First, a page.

Monday, May 7, 2012

Five poultry breeds that inspire me

When I got involved with chickens, I didn’t know a Cochin from a Leghorn. As my chickens grew and I learned, different breeds resonated with me. That’s usually the way it works with chicken people. As they develop as fanciers, certain breeds emerge as their favorites.
Dorkings lead my list. Roman mosaics show chickens that are distinctly Dorkings, with their five toes and large tails. Dorkings came to England with the Roman invasion, acquiring their name from an English market town. Their ample bodies speak to me of strength and confidence. Their presence through the centuries assures their place in history.
Araucanas are known for their blue eggs, but their historical significance suggests chickens in the American continents long before Columbus brought them from Spain. They are rumpless, with fewer vertebrae in the spine and no tail, as shown in this flock. Definitely different from other chickens. Their differences indicate that they are distinct from European chickens, descending from chickens that arrived in South America on canoes from Polynesia centuries earlier.They have feathery muffs on their faces.
Dominiques are the first American chicken breed, beautiful barred feathers on chickens that established themselves in our nation’s early days. They are good mothers and reliable brown egg layers. I like to think of them scratching for bugs in early settlement barnyards.

Fayoumis are Egyptian chickens harking back to the days when pharaohs ruled and gods arose from the Nile. Their history includes infusions of Junglefowl from India, a gift from traders seeking to find favor with the powers of the day. Beautiful and hardy, they may have natural immunity to avian influenza.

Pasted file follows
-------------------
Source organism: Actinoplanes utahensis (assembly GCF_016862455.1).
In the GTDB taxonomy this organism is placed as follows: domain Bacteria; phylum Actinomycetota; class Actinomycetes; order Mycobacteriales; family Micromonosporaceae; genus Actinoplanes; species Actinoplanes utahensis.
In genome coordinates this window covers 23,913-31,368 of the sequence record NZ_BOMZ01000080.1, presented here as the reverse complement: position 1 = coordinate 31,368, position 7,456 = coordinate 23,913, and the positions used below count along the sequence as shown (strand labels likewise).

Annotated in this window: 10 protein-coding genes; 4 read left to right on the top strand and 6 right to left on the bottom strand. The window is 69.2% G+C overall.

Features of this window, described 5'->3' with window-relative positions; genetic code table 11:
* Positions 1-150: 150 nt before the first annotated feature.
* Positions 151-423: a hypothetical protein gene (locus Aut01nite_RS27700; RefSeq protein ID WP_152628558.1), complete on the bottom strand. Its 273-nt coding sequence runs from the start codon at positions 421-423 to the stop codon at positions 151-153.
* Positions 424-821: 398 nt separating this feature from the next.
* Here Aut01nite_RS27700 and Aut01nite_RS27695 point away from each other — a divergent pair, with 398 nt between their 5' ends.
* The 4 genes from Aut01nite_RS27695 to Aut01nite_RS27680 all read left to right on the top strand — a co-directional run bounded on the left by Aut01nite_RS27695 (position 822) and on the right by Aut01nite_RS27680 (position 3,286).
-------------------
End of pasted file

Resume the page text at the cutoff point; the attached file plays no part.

Silkies, the only chicken with feathers like hair. They were one of the wonders Marco Polo reported when he returned to Europe from China. They still attract star attention: here's Tori Spelling with her per Silkie. They’re bantams, small in size, but popular in many colors. This rooster's plumage is called is partridge. They have black skin and bones, giving them additional curative powers in traditional Chinese culture. Talk about chicken Soup for the Soul!


Melissa said...

I love this! And the fact that you didn't know one chicken from the other. I hope to integrate chickens into my life when I get a yard! And the silkie, that is one that Gary wants, he thinks they look like muppets :)

Melissa said...

Love this! And it gives me hope that you didn't know one chicken from another when you got started - because I know that I don't either! Gary wants Silkies, he thinks they look like muppets - but chickens will have to wait until we get into a house, hopefully soon!

Barb Freda said...

If I had a yard, I would have chickens. I would have fresh eggs.

but...I can't quite see the allure of walking around with a chicken the way Tori does...I they get house trained? Ew.

But: beautiful.